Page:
New York, NY – Pharmaceutical giant Pfizer announced today massive restructuring plans that include the loss of 10,000 jobs and closure of numerous facilities around the world. No specific closings or layoffs in Canada were announced, but according to the company’s Canadian headquarters, any impact on operations here will be made public in the coming weeks.
“Pfizer is a great company with a great future,” said Jeffrey B Kindler, chairman and chief executive officer, in making the announcement. “We are facing significant challenges, however, in a profoundly changing business environment. I believe we must fundamentally change the way we run our company to meet these challenges and to take advantage of the diverse and attractive opportunities that we see in the marketplace.
The company says its first priority is to maximize both short- and long-term revenues, through a combination of supporting current major products such as Lipitor, Celebrex and Lyrica, and stepping up future research efforts in promising areas such as vaccines and antibodies in the biotherapeutics area. It also says it plans to launch two new externally sourced products each year, beginning in 2010.
The restructuring will result in a reduction of worldwide staff by 10%, or 10,000 people, by the end of next year. This will include cutting at least three to four layers of management in its pharmaceutical, R&D and manufacturing divisions, in order to simplify operations. It also plans to close manufacturing facilities in Brooklyn, NY and Omaha, NE. In addition, the company says it will pursue the sale of a third site in Feucht, Germany.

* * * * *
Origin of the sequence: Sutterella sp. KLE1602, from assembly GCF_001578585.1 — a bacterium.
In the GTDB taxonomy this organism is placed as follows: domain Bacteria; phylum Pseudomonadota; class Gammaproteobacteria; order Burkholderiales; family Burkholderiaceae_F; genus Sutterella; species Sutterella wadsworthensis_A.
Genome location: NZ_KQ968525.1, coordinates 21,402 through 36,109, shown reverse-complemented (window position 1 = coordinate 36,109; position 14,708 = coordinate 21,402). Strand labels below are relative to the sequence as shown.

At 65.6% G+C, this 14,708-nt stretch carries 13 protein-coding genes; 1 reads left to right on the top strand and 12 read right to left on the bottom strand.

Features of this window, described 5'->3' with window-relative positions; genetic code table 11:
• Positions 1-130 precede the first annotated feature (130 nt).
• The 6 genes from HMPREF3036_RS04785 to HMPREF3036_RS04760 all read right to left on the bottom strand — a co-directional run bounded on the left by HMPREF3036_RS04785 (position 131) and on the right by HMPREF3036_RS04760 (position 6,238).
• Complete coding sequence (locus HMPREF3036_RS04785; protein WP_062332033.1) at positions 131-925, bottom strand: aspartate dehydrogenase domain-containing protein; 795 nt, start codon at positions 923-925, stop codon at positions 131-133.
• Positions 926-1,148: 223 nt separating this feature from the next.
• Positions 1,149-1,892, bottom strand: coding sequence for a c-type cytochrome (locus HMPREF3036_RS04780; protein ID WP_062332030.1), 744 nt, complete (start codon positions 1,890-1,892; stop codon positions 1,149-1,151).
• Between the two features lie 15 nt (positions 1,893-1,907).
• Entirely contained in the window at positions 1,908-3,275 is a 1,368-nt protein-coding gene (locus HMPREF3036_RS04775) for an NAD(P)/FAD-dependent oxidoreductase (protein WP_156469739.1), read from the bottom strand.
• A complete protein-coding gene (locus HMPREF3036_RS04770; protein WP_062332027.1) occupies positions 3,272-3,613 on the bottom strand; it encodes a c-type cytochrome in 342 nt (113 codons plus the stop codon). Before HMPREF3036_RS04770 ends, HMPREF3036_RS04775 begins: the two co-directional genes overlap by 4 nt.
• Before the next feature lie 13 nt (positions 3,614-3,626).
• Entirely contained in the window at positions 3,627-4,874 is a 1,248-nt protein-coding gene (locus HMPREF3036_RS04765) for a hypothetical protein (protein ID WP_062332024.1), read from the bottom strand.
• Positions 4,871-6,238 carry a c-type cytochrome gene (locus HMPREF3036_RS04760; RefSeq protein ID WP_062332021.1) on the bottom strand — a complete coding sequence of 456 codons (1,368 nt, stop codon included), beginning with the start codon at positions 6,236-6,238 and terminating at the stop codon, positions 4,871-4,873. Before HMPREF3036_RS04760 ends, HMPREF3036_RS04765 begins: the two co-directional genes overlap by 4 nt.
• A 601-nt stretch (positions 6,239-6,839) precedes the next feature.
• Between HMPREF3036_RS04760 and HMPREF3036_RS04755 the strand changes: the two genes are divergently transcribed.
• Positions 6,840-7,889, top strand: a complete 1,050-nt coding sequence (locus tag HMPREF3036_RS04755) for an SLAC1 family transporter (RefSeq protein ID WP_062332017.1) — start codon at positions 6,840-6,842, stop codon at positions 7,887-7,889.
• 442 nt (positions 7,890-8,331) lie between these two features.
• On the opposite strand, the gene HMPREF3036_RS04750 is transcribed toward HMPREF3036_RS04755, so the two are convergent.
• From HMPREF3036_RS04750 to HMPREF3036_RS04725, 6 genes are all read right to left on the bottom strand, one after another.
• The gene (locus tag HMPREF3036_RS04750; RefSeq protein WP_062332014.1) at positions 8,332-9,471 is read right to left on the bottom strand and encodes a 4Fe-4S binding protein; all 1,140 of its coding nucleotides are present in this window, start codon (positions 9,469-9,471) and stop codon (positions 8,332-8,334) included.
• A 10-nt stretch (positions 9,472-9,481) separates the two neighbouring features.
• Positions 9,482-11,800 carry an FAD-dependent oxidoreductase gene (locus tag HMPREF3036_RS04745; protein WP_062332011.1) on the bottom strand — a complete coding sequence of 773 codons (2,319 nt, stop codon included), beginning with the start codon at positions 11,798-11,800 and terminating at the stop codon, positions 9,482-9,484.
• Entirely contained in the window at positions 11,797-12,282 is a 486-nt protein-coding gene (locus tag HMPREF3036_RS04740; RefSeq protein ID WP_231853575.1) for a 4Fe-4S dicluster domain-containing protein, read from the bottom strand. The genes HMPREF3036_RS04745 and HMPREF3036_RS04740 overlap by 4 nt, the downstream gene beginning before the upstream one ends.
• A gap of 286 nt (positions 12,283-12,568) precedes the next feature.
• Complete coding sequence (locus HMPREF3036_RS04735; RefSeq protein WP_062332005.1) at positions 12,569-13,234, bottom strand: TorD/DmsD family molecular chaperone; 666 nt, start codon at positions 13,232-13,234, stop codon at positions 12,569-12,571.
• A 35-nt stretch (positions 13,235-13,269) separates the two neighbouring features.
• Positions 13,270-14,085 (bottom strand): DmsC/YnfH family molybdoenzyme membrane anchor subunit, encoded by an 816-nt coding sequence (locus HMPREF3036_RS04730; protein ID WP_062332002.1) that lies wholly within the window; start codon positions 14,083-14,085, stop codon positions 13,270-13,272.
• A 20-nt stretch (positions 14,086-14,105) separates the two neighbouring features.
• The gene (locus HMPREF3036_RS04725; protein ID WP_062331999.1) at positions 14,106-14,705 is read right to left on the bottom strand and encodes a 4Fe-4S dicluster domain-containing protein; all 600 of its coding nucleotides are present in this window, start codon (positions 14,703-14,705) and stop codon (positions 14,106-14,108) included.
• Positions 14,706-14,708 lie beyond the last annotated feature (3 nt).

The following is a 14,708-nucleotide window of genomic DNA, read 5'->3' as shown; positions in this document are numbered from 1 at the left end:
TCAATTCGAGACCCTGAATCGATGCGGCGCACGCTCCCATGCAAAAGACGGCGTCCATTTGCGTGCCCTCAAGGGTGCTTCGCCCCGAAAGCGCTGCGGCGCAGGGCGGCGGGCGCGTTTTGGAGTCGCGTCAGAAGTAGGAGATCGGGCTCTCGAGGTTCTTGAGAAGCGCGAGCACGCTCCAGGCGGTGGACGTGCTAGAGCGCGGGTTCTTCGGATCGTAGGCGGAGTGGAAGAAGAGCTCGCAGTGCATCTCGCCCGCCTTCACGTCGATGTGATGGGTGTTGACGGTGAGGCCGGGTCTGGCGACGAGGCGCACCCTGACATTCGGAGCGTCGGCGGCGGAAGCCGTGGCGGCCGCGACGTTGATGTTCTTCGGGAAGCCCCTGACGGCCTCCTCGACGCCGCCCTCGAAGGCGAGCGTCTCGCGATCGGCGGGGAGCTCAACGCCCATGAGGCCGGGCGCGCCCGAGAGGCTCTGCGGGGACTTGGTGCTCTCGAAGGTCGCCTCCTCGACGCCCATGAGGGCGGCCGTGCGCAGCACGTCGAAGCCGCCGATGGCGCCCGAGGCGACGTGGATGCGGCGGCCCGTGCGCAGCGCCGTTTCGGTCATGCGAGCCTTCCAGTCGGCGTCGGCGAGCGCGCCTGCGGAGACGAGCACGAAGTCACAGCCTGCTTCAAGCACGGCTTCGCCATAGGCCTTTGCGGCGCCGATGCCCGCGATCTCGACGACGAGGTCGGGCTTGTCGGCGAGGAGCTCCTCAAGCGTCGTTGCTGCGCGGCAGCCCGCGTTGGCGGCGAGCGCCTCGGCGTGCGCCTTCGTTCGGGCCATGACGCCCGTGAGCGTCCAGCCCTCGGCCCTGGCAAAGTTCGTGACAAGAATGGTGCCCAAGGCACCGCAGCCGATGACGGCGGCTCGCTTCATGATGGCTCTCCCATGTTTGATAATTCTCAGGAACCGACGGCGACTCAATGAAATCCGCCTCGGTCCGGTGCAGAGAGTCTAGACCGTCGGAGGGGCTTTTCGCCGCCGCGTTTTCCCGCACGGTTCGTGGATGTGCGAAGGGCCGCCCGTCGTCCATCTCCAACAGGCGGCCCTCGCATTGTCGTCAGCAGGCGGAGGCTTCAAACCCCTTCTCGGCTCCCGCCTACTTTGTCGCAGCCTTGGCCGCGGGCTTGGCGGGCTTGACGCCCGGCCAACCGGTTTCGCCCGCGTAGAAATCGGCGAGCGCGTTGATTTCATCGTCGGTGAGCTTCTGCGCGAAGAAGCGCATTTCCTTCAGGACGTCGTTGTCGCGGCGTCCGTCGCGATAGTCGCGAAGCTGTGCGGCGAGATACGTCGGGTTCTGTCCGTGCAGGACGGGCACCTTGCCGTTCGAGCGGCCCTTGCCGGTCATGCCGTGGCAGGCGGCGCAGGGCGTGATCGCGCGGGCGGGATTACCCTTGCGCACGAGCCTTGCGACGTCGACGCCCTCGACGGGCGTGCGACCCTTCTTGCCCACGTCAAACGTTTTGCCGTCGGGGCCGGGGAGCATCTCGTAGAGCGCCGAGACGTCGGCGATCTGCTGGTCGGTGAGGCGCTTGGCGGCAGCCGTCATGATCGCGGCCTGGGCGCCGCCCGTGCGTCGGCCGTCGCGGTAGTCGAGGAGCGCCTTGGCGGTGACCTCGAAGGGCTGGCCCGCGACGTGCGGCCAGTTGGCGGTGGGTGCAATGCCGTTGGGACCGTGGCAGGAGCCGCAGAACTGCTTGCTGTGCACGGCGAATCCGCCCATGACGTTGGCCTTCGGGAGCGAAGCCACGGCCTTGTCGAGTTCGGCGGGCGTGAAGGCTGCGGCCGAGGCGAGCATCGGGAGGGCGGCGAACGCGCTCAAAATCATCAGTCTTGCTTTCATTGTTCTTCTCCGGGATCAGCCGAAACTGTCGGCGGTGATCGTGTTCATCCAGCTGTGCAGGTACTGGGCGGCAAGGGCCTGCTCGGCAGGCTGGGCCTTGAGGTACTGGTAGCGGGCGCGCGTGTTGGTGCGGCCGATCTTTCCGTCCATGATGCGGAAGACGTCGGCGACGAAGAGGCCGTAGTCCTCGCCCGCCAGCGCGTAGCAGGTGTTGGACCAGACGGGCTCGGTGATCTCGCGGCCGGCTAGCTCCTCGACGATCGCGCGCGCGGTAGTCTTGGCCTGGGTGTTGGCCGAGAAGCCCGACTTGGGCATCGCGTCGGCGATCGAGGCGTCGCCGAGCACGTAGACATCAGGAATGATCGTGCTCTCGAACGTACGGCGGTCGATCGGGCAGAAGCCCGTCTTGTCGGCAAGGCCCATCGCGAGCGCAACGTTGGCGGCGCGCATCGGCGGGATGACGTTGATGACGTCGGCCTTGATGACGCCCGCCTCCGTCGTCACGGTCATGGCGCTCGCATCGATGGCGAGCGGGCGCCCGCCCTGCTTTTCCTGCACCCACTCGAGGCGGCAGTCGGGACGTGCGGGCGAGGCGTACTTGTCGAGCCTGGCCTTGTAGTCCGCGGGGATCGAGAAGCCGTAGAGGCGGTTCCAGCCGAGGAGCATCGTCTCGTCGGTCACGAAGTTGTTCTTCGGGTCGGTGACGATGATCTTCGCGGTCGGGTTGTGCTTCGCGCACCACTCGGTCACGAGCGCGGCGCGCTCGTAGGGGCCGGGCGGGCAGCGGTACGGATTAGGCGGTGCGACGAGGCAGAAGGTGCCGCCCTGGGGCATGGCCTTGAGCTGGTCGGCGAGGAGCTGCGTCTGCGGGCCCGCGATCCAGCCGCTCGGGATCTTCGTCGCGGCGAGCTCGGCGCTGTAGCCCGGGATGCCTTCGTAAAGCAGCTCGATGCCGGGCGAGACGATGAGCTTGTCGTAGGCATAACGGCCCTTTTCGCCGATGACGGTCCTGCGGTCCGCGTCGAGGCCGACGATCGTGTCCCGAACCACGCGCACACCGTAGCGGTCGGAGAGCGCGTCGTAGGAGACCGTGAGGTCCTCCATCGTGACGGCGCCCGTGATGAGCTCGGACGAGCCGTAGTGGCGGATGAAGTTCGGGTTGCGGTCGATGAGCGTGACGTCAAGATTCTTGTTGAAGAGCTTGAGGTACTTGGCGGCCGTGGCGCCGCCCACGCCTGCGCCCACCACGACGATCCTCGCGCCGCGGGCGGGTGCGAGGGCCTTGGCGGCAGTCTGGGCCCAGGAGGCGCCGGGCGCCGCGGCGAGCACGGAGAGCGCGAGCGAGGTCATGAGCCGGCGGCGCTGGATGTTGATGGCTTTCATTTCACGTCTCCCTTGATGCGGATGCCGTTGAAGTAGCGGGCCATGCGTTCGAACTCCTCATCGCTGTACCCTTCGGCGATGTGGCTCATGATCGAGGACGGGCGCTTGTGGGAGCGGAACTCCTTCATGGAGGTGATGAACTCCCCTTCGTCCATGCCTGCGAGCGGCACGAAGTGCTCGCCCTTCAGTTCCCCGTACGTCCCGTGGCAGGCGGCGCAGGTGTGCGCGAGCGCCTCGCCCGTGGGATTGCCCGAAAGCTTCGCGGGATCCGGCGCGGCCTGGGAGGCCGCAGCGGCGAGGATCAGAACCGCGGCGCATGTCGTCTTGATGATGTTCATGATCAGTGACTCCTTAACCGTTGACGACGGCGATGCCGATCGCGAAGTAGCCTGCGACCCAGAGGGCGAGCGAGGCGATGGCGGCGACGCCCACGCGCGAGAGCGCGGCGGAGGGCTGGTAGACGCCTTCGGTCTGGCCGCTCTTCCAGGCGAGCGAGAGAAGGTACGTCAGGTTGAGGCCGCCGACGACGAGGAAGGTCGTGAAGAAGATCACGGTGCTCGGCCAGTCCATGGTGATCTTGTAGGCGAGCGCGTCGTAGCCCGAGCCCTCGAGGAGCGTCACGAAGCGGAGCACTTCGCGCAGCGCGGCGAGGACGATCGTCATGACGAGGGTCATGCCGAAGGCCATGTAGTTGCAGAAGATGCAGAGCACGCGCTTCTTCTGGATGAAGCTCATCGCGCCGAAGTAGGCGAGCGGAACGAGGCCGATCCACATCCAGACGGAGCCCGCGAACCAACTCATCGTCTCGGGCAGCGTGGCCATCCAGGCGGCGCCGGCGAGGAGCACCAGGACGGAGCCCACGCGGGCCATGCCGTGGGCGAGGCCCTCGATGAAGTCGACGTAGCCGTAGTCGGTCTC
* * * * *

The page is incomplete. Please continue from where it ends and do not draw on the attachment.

In research and development, the company says it is planning to close three research sites in the US – Ann Arbor, MI, Esperion (also in Ann Arbor) and Kalamazoo, MI (where the company will continue to maintain a large manufacturing and animal health presence) – and is proposing to close research sites in Nagoya, Japan and Amboise, France.
Its R&D organization will be simplified by consolidating each of the research teams focused on any given therapeutic area (TA) – currently distributed in multiple locations around the globe, in many cases – to one of four major sites. Each TA will be run by a single leader with more responsibility, authority and accountability, as well as more control over resource decisions. Pfizer says it plans to exit discovery research in gastroenterology and dermatology, but will continue to develop compounds already in the pipeline and to seek external opportunities in these areas.
“These and other actions will allow us to reduce costs in support services and ‘bricks and mortar’ and to redeploy hundreds of millions of dollars into the discovery and development work of our scientists,” said Dr John LaMattina, the head of Pfizer Global Research and Development.